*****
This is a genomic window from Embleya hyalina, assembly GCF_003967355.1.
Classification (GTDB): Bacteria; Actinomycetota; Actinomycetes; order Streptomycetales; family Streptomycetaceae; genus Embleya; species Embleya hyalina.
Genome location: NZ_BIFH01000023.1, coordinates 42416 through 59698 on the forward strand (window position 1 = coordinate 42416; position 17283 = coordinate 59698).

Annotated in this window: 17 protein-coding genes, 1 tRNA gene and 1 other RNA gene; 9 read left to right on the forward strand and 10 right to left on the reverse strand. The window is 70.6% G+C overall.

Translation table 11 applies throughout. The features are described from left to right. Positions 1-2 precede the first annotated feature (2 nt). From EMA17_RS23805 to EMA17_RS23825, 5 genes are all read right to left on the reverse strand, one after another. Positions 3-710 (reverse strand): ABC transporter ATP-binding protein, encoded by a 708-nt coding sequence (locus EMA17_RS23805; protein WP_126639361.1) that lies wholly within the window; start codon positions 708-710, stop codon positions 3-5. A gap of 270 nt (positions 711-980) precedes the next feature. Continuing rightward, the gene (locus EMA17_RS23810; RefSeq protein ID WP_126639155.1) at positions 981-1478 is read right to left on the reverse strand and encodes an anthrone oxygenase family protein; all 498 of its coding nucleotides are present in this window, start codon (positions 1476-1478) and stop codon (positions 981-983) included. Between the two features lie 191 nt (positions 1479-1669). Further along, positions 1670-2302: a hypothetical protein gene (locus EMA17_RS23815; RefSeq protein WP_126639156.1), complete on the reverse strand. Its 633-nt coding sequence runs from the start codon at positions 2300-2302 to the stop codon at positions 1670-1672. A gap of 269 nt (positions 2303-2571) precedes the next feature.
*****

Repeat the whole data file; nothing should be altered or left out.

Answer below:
This is a genomic window from Embleya hyalina, assembly GCF_003967355.1.
Classification (GTDB): Bacteria; Actinomycetota; Actinomycetes; order Streptomycetales; family Streptomycetaceae; genus Embleya; species Embleya hyalina.
Genome location: NZ_BIFH01000023.1, coordinates 42416 through 59698 on the forward strand (window position 1 = coordinate 42416; position 17283 = coordinate 59698).

Annotated in this window: 17 protein-coding genes, 1 tRNA gene and 1 other RNA gene; 9 read left to right on the forward strand and 10 right to left on the reverse strand. The window is 70.6% G+C overall.

Translation table 11 applies throughout. The features are described from left to right. Positions 1-2 precede the first annotated feature (2 nt). From EMA17_RS23805 to EMA17_RS23825, 5 genes are all read right to left on the reverse strand, one after another. Positions 3-710 (reverse strand): ABC transporter ATP-binding protein, encoded by a 708-nt coding sequence (locus EMA17_RS23805; protein WP_126639361.1) that lies wholly within the window; start codon positions 708-710, stop codon positions 3-5. A gap of 270 nt (positions 711-980) precedes the next feature. Continuing rightward, the gene (locus EMA17_RS23810; RefSeq protein ID WP_126639155.1) at positions 981-1478 is read right to left on the reverse strand and encodes an anthrone oxygenase family protein; all 498 of its coding nucleotides are present in this window, start codon (positions 1476-1478) and stop codon (positions 981-983) included. Between the two features lie 191 nt (positions 1479-1669). Further along, positions 1670-2302: a hypothetical protein gene (locus EMA17_RS23815; RefSeq protein WP_126639156.1), complete on the reverse strand. Its 633-nt coding sequence runs from the start codon at positions 2300-2302 to the stop codon at positions 1670-1672. A gap of 269 nt (positions 2303-2571) precedes the next feature.